hormonal balances. Because usually subdivided into ‘male’ and ‘female’, this

category does not recognize the existence of intersexed bodies.


Sex Identity – How a person identifies physically: female, male, in between,

beyond, or neither.


Sexual Orientation – The desire for intimate emotional and/or sexual

relationships with people of the same gender/sex, another gender/sex, or

multiple genders/sexes.


Sexual Reassignment Surgery (SRS) – A term used by some medical

professionals to refer to a group of surgical options that alter a person’s “sex”. In

most states, one or multiple surgeries are required to achieve legal recognition of

gender variance.


Sexuality – A person’s exploration of sexual acts, sexual orientation, sexual

pleasure, and desire.


Stealth – This term refers to when a person chooses to be secretive in the

public sphere about their gender history, either after transitioning or while

successful passing. (Also referred to as ‘going stealth’ or ‘living in stealth mode’.)


Stereotype – A preconceived or oversimplified generalization about an entire

group of people without regard for their individual differences. Though often

negative, can also be complimentary. Even positive stereotypes can have a

negative impact, however, simply because they involve broad generalizations

that ignore individual realities.


Straight – Another term for heterosexual.


Straight-Acting – A term usually applied to gay men who readily pass as

heterosexual. The term implies that there is a certain way that gay men should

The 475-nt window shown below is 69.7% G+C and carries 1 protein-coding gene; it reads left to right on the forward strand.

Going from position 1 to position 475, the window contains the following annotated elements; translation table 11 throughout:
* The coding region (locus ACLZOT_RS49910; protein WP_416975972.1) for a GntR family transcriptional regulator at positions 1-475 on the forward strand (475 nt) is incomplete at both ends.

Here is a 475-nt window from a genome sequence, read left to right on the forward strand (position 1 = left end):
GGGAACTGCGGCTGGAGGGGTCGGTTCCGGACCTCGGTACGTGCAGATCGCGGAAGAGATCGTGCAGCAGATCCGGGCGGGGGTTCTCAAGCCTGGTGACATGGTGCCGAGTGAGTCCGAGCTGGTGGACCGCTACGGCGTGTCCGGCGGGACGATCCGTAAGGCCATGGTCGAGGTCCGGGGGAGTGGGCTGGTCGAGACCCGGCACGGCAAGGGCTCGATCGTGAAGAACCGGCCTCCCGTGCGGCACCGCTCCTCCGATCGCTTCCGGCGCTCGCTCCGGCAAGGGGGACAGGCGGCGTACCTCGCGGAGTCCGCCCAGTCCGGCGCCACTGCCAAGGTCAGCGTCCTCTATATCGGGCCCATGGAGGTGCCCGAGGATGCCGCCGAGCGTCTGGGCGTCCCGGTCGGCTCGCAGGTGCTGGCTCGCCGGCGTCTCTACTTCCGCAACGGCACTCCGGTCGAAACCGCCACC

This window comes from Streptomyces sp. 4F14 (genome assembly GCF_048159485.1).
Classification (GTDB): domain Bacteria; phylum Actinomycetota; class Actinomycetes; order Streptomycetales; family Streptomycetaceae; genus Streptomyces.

act that is significantly different from heterosexual men. Straight-acting gay men

are often looked down upon in the LGBTQ community for seemingly accessing

heterosexual privilege.


Trans - An abbreviation that is sometimes used to refer to a gender variant

person. This use allows a person to state a gender variant identity without

having to disclose hormonal or surgical status/intentions. This term is sometimes

used to refer to the gender variant community as a whole.

- The political and social movement to create equality for gender

variant persons.


Transgender – A person who lives as a member of a gender other than that

expected based on anatomical sex. Sexual orientation varies and is not

dependent on gender identity.


Transgendered (Trans) Community – A loose category of people who

transcend gender norms in a wide variety of ways. The central ethic of this

community is unconditional acceptance of individual exercise of freedoms

including gender and sexual identity and orientation.


Transhate – The irrational hatred of those who are gender variant, usually

expressed through violent and often deadly means.


Transition – This term is primarily used to refer to the process a gender variant

person undergoes when changing their bodily appearance either to be more

congruent with the gender/sex they feel themselves to be and/or to be in

harmony with their preferred gender expression.


Transman—An identity label sometimes adopted by female-to-male

transsexuals to signify that they are men while still affirming their history as

females. Also referred to as ‘transguy(s).’


Transphobia – The irrational fear of those who are gender variant and/or the

inability to deal with gender ambiguity.


Transsexual – A person who identifies psychologically as a gender/sex other

than the one to which they were assigned at birth. Transsexuals often wish to

transform their bodies hormonally and surgically to match their inner sense of



Transvestite – Someone who dresses in clothing generally identified with the

opposite gender/sex. While the terms ‘homosexual’ and ‘transvestite’ have been

used synonymously, they are in fact signify two different groups. The majority of

transvestites are heterosexual males who derive pleasure from dressing in

“women’s clothing”. (The preferred term is ‘cross-dresser,’ but the term

‘transvestite’ is still used in a positive sense in England.)


Transwoman-- An identity label sometimes adopted by male-to-female